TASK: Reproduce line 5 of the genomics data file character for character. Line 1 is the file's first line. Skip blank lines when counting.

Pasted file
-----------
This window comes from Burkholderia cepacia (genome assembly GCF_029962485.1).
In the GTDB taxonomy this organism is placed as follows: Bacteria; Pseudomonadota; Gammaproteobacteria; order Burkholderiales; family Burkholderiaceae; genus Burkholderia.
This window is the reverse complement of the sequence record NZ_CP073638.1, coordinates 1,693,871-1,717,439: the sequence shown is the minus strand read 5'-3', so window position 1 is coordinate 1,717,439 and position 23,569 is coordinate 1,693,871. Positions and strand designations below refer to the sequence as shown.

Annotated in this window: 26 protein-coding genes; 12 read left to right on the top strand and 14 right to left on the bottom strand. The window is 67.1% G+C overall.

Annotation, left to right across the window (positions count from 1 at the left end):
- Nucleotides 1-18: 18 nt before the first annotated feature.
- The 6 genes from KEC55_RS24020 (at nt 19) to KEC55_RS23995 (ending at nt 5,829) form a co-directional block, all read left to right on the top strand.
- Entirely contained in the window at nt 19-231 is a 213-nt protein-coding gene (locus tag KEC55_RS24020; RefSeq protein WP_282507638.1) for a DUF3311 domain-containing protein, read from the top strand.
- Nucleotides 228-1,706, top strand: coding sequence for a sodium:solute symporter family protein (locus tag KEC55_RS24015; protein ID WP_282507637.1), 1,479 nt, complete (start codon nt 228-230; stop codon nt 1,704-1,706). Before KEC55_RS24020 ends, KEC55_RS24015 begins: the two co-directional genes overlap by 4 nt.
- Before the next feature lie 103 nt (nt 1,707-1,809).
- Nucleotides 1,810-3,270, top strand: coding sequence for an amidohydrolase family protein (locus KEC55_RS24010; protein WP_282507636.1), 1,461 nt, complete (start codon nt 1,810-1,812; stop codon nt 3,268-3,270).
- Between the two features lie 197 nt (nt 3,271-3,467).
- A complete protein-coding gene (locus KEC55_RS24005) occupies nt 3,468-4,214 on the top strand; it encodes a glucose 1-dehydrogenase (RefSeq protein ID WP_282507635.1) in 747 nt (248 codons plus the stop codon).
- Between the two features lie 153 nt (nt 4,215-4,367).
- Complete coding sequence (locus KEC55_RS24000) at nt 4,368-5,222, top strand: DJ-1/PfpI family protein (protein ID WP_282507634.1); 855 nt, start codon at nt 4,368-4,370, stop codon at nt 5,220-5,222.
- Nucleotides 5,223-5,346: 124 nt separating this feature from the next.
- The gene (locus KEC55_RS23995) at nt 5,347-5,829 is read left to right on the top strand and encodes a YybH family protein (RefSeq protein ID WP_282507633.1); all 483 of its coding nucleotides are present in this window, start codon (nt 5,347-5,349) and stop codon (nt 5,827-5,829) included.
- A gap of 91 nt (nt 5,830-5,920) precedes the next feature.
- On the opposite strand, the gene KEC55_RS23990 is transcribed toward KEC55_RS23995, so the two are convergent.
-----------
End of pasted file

Annotation, left to right across the window (positions count from 1 at the left end):